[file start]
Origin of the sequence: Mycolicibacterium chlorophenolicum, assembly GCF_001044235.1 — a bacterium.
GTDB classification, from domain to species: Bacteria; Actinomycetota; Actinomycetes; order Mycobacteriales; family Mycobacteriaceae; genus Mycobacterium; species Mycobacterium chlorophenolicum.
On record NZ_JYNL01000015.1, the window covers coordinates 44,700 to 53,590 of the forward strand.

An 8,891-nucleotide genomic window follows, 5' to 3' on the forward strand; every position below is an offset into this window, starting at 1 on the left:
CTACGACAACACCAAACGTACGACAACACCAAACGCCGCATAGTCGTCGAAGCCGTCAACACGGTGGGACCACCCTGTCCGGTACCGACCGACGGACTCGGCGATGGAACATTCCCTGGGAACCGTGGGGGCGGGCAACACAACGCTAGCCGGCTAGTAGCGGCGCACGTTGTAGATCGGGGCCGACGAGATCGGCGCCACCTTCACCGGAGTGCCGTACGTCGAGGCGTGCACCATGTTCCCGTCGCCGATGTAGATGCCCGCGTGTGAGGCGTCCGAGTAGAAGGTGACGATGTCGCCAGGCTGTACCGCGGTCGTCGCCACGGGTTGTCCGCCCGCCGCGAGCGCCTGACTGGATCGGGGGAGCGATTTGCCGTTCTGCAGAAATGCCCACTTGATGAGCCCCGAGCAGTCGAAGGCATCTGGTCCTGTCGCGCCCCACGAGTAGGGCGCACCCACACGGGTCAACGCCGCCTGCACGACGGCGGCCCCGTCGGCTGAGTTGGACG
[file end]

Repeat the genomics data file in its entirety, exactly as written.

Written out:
Origin of the sequence: Mycolicibacterium chlorophenolicum, assembly GCF_001044235.1 — a bacterium.
GTDB classification, from domain to species: Bacteria; Actinomycetota; Actinomycetes; order Mycobacteriales; family Mycobacteriaceae; genus Mycobacterium; species Mycobacterium chlorophenolicum.
On record NZ_JYNL01000015.1, the window covers coordinates 44,700 to 53,590 of the forward strand.

An 8,891-nucleotide genomic window follows, 5' to 3' on the forward strand; every position below is an offset into this window, starting at 1 on the left:
CTACGACAACACCAAACGTACGACAACACCAAACGCCGCATAGTCGTCGAAGCCGTCAACACGGTGGGACCACCCTGTCCGGTACCGACCGACGGACTCGGCGATGGAACATTCCCTGGGAACCGTGGGGGCGGGCAACACAACGCTAGCCGGCTAGTAGCGGCGCACGTTGTAGATCGGGGCCGACGAGATCGGCGCCACCTTCACCGGAGTGCCGTACGTCGAGGCGTGCACCATGTTCCCGTCGCCGATGTAGATGCCCGCGTGTGAGGCGTCCGAGTAGAAGGTGACGATGTCGCCAGGCTGTACCGCGGTCGTCGCCACGGGTTGTCCGCCCGCCGCGAGCGCCTGACTGGATCGGGGGAGCGATTTGCCGTTCTGCAGAAATGCCCACTTGATGAGCCCCGAGCAGTCGAAGGCATCTGGTCCTGTCGCGCCCCACGAGTAGGGCGCACCCACACGGGTCAACGCCGCCTGCACGACGGCGGCCCCGTCGGCTGAGTTGGACG